[Polity] Constitutional Protection to Civil Servants – Article 311


Civil servants in India enjoy unique protection in terms of specific provisions in Part XIV of the Constitution, which authorize the regulation of their conditions of service. Article 309 stipulates that subject to the provisions of the Constitution, acts of appropriate legislature may regulate the recruitment and conditions of service of persons appointed to public services and posts in connection with the affairs of the Union or of a State.

Under Article 310, - persons serving the Union or a State hold office during the pleasure of the President or the Governor of the State as the case may be. The exercise of this pleasure is, however, circumscribed by the provisions of Article 311. The Article reads as follows :


“Dismissal, removal or reduction in rank of persons employed in civil capacities under the Union or a State–

(1) No person who is a member of a civil service of the Union or an all-India service or a civil service of a State or holds a civil post under the Union or a State shall be dismissed or removed by an authority subordinate to that by which he was appointed.

(2) No such person as aforesaid shall be dismissed or removed or reduced in rank except after an inquiry in which he has been informed of the charges against him and given a reasonable opportunity of being heard in respect of those charges: Provided that where, it is proposed after such inquiry, to impose upon him any such penalty, such penalty may be imposed on the basis of the evidence adduced during such inquiry and it shall not be necessary to give such person any opportunity of making representation on the penalty proposed: Provided further that this clause shall not apply —
(a) where a person is dismissed or removed or reduced in rank on the ground of conduct which has led to his conviction on a criminal charge; or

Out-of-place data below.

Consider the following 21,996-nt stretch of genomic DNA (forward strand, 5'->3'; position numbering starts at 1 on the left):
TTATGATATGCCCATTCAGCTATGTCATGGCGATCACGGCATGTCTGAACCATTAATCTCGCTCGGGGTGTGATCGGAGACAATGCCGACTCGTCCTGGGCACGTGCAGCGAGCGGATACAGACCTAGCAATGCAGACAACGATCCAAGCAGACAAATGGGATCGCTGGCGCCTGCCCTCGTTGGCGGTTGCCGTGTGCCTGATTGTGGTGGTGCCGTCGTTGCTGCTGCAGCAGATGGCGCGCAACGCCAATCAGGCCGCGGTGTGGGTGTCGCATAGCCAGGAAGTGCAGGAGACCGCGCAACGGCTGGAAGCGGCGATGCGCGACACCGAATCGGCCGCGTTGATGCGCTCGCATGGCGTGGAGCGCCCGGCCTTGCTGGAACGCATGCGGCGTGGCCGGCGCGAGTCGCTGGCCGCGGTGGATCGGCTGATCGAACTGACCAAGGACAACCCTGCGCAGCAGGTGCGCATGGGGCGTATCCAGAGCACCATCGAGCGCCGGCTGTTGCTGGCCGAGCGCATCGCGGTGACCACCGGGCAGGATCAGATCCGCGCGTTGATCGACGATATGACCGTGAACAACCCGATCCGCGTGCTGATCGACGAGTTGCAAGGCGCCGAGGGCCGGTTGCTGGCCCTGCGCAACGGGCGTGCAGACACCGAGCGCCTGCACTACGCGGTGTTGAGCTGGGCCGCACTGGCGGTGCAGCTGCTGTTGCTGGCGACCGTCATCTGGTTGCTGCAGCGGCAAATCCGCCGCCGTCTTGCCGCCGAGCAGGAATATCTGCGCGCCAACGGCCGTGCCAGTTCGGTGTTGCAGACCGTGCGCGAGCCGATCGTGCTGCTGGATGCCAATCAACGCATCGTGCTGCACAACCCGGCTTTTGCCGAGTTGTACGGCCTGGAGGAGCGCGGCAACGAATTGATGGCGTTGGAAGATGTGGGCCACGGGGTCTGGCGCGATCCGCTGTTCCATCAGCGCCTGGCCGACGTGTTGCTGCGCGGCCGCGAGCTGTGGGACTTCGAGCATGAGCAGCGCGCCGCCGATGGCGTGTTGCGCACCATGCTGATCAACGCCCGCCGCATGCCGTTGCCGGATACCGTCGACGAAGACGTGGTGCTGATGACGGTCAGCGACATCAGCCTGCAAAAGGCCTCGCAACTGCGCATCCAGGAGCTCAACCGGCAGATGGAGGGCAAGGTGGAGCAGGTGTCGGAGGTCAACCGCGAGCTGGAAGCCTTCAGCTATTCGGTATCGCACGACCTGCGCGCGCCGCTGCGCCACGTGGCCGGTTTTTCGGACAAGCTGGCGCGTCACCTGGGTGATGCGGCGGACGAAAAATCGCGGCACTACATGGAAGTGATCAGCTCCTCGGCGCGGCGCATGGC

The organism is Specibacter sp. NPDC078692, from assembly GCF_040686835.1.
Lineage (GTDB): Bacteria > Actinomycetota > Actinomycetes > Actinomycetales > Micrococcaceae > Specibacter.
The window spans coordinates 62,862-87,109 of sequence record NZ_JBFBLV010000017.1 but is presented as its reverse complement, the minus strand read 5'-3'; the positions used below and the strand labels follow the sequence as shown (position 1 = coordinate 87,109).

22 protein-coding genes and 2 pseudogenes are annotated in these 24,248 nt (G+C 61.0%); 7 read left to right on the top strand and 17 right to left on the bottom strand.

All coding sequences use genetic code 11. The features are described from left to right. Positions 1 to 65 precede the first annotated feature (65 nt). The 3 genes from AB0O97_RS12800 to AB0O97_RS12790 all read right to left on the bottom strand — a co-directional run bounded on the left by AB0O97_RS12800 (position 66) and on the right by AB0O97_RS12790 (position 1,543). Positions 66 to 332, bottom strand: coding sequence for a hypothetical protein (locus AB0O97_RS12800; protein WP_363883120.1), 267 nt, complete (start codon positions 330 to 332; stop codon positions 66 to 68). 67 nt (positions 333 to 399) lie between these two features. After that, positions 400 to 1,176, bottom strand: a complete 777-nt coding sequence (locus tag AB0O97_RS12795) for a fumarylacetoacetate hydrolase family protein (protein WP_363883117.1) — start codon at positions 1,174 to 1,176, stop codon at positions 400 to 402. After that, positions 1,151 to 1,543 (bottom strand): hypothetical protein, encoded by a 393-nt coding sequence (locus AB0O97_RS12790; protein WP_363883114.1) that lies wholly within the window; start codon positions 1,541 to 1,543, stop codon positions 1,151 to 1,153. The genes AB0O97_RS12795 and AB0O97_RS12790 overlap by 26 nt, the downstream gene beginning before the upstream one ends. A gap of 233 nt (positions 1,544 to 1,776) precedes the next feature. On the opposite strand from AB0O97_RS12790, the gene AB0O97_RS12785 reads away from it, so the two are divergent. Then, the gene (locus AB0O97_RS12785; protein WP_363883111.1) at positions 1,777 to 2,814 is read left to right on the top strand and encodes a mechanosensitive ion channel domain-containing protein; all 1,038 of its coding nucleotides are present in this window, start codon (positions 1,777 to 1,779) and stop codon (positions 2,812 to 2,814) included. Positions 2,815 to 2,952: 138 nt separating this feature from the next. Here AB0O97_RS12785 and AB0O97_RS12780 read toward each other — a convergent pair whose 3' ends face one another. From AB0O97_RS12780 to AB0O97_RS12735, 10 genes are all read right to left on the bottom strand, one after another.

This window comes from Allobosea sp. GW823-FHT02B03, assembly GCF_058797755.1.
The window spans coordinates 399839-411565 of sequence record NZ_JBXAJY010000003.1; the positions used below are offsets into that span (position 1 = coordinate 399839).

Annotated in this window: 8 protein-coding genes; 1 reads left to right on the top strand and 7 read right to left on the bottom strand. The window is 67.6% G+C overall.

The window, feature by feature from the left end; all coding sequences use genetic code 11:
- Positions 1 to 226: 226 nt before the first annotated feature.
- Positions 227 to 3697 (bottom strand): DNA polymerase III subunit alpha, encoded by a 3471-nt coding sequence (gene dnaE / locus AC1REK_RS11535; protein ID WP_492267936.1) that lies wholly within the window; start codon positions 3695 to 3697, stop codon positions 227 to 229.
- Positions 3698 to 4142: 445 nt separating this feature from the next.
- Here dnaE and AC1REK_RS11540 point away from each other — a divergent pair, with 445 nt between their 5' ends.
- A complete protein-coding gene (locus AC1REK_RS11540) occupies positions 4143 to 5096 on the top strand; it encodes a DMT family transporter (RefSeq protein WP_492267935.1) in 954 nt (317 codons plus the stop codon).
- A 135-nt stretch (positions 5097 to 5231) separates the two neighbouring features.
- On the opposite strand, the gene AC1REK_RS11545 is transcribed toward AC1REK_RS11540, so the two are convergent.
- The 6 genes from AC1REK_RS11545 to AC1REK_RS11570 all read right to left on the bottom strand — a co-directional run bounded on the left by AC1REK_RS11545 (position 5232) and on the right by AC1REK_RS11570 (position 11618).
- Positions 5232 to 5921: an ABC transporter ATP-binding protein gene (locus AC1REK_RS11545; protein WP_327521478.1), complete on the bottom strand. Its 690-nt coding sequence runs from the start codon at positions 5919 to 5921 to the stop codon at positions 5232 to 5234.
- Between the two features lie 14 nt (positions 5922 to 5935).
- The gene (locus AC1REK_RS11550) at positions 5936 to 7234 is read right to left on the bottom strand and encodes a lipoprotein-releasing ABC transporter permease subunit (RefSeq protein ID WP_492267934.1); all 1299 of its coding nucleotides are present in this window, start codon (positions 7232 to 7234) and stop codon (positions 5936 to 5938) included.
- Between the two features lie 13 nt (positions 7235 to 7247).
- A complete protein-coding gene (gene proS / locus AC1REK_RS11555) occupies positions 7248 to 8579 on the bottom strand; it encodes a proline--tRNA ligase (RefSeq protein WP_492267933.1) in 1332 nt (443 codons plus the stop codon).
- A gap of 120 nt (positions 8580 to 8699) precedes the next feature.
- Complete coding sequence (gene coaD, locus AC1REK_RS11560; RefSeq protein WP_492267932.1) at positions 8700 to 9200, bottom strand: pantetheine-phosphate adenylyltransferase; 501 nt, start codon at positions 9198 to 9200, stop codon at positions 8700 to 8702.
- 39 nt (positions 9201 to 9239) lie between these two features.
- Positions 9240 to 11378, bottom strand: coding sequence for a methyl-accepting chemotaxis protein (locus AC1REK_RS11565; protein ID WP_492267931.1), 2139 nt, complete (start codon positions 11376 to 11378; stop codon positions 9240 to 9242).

(b) where the authority empowered to dismiss or remove a person or to reduce him in rank is satisfied that for some reason, to be recorded by that authority in writing, it is not reasonably practicable to hold such inquiry; or
(c) where the President or the Governor, as the case may be, is satisfied that in the interest of the security of the State it is not expedient to hold such inquiry.


(3) If, in respect of any such person as aforesaid, a question arises whether it is reasonably practicable to hold such inquiry as is referred to in clause (2), the decision thereon of the authority empowered to dismiss or remove such person or to reduce him in rank shall be final.”


The procedure laid down in Article 311, subject to the provisos, or exceptions, therein, is intended to, first, assure a measure of security of tenure to government servants, who are covered by the Article and, second, provide certain safeguards against arbitrary dismissal or removal of a government servant or reduction to a lower rank. These provisions are enforceable in a court of law and where there is an infringement of Article 311 orders passed by the disciplinary authority are ab-initio void. The provisions of Articles 310 and 311, apply to all government servants. Arguments in favour of retaining Article 311


Article 311 of the Constitution has been a matter of much debate over the past fifty years. Arguments range from its retention in its present form, or even strengthening it, to its total deletion. Those in favour of retaining Article 311 argue that the Article subjects the doctrine of pleasure contained in the preceding Article 310 to certain safeguards. Indeed, this Article earlier also envisaged giving an opportunity to the accused official to protest the quantum of punishment proposed if the charges were proved - this requirement was, however, dispensed with through the 42nd amendment to the Constitution.


It is further argued that the safeguards under Article 311 are focused and that the framers of the Constitution were mindful of the rare eventualities in which even such minimal safeguards would not be necessary. Indeed, the safeguard of an opportunity of being heard has been held to be a fundamental principle of natural justice. Even if Article 311 were to be repealed, it is argued, the need for giving an opportunity to be heard cannot be dispensed with. The requirement that only an authority which is the appointing authority or any other authority superior to it can impose a punishment of dismissal or removal also appears reasonable as the government follows a hierarchical structure where the appointing authority for different categories of employees are assigned to different levels- the obvious principle being that for positions having higher responsibility, the appointing authority is higher up in the hierarchy.


Moreover, if Article 310 stands without the procedural safeguards of Article 311, it is highly unlikely that the rules governing disciplinary proceedings and departmental inquiries can be dispensed with on the ground that the President or the Governor have a right to dismiss an official from service without proving charges after due inquiry. In such a situation the only outcome would be an increase in litigation concerning service matters.